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From the author of Fixed-Price Listings: Pros and Cons

Fixed-Price Listings: Pros and Cons

Now we come to eBay’s fair-haired child, the fixed-price listing. eBay is pushing the fixed-price format, as it believes that’s what more and more consumers, especially newer and casual buyers, prefer. It’s certainly what most consumers are familiar with; it’s the only way that traditional retailers do business.

Let’s face it: The average consumer just isn’t that familiar or comfortable with the concept of online auctions. Most of us make most of our purchases at a fixed price; we walk into a store, see the price on the price tag, and pay it. It’s quick and it’s simple, and it’s very easy for just about everyone to understand.

eBay believes that to keep growing their business they need to attract more “average” consumers, and that means providing merchandise in the format in which they’re most comfortable. If that means turning eBay into something that more closely resembles Amazon.com, so be it—and traditional auction sellers be damned.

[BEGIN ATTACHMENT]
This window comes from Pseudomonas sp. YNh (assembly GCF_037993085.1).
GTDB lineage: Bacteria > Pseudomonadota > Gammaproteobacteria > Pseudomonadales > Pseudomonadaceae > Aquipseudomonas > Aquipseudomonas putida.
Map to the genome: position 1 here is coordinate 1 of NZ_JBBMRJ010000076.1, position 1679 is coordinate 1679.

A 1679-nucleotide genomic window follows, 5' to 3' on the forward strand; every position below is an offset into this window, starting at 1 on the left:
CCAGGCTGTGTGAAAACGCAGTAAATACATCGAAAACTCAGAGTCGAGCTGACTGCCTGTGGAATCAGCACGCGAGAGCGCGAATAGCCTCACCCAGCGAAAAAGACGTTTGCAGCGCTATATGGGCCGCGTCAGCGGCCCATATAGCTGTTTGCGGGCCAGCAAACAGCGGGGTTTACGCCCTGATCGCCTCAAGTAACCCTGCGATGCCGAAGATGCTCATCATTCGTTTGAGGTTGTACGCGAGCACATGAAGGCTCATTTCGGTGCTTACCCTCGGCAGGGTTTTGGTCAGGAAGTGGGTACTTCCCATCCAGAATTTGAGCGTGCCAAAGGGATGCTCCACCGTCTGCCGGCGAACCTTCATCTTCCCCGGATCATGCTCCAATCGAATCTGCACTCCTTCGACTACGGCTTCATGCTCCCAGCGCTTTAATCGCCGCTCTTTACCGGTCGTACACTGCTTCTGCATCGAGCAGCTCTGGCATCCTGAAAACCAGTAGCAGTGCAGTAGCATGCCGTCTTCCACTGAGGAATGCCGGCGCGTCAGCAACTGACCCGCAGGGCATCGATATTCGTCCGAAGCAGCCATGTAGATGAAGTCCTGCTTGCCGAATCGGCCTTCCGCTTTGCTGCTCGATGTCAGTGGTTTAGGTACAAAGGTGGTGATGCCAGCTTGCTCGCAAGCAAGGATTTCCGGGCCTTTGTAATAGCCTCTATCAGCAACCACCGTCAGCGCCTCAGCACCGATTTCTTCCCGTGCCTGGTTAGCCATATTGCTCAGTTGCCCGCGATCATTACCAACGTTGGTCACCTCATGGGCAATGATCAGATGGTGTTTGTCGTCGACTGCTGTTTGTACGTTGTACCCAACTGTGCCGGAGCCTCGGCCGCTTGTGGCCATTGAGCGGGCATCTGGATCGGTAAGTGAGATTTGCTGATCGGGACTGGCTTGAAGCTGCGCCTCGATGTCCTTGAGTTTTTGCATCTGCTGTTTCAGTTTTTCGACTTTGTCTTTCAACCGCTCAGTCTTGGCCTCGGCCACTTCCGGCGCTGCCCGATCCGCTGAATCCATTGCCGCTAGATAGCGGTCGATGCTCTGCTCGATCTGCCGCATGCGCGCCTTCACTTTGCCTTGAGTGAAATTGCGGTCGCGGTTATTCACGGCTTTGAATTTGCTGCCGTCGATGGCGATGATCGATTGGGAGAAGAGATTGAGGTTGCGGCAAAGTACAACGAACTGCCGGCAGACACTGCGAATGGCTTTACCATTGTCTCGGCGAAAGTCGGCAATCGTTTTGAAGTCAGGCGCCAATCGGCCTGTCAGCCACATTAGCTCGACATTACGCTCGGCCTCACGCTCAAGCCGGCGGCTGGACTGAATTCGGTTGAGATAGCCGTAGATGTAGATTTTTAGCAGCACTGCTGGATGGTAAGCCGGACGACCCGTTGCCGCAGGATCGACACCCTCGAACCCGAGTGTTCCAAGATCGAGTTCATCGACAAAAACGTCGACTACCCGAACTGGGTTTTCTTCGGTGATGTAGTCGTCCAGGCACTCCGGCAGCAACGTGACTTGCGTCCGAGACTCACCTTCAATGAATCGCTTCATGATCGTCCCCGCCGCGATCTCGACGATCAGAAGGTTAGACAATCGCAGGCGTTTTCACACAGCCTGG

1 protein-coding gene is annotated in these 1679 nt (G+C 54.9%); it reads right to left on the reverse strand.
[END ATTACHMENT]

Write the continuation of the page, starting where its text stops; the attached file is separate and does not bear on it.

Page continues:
Just because eBay is pushing fixed-price sales doesn’t mean that’s the best format for you, however. Certainly, if you have rare or collectible merchandise, you’ll generate higher prices via online auction. Same thing if you’re selling many used items, or if you’re just clearing junk out of your basement or attic; if you’re not sure what an item is really worth, let the eBay auction marketplace decide.

But if you’re selling new items, particularly items that are widely available from other sellers, you can pretty much kiss the auction format goodbye. With commodity merchandise, competition defines the price; if it’s widely available elsewhere, abandon all hope of desperate buyers bidding up the price. No, with commodity items, the price is the price is the price—that is, you won’t get a penny more than what other sellers are asking.

The other reason to go with fixed-price listings for commodity merchandise is the gratification factor. That is, a buyer who wants to purchase a commodity item expects to get that item now; they don’t want or need to wait seven days for an auction to end. When other sellers offer that item for immediate shipment, you’ll never make a sale if you make interested buyers wait till the end of the auction period.

Bottom line, when others are selling exactly what you’re selling, you need to match their price and delivery. That means fixed-price listings with immediate shipment on purchase—just like the big boys do.

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